One reason bitcoin can be confusing for beginners is that the technology behind it redefines the concept of ownership. To own something in the traditional sense, be it a house or a sum of money, means either having personal custody of the thing or granting custody to a trusted entity such as a bank.
With bitcoin the case is different. Bitcoins themselves are not stored either centrally or locally and so no one entity is their custodian. They exist as records on a distributed ledger called the block chain, copies of which are shared by a volunteer network of connected computers.
To “own” a bitcoin simply means having the ability to transfer control of it to someone else by creating a record of the transfer in the block chain. What grants this ability? Access to an ECDSA private and public key pair. What does that mean and how does that secure bitcoin?
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A protocol such as bitcoin selects a set of parameters for the elliptic curve and its finite field representation that is fixed for all users of the protocol. The parameters include the equation used, the prime modulo of the field, and a base point that falls on the curve.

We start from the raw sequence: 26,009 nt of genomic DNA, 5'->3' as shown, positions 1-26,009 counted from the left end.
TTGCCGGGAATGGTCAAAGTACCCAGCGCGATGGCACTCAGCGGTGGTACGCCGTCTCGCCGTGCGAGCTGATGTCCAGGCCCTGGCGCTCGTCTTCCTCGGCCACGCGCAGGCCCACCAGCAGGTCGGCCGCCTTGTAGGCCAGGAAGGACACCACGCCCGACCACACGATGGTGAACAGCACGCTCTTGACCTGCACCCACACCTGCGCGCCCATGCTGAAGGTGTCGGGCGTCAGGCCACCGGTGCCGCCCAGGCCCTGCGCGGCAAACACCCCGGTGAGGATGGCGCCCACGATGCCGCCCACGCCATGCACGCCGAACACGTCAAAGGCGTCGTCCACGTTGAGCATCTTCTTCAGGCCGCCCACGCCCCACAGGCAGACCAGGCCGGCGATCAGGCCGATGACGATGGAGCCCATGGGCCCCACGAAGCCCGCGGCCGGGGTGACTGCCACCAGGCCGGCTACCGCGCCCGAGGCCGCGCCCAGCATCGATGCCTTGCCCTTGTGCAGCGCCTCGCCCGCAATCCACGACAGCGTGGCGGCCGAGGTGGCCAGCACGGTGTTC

The order of the base point, which is not independently selected but is a function of the other parameters, can be thought of graphically as the number of times the point can be added to itself until its slope is infinite, or a vertical line. The base point is selected such that the order is a large prime number.
Bitcoin uses very large numbers for its base point, prime modulo, and order. In fact, all practical applications of ECDSA use enormous values. The security of the algorithm relies on these values being large, and therefore impractical to brute force or reverse engineer.
Bitcoin Financial News
the private key is an unpredictably chosen number between 1 and the order. The public key is derived from the private key by scalar multiplication of the base point a number of times equal to the value of the private key. Expressed as an equation: public key = private key * base point.
This shows that the maximum possible number of private keys (and thus bitcoin addresses) is equal to the order. Hence, bitcoins are inherently tough and secure systems of digital currencies.
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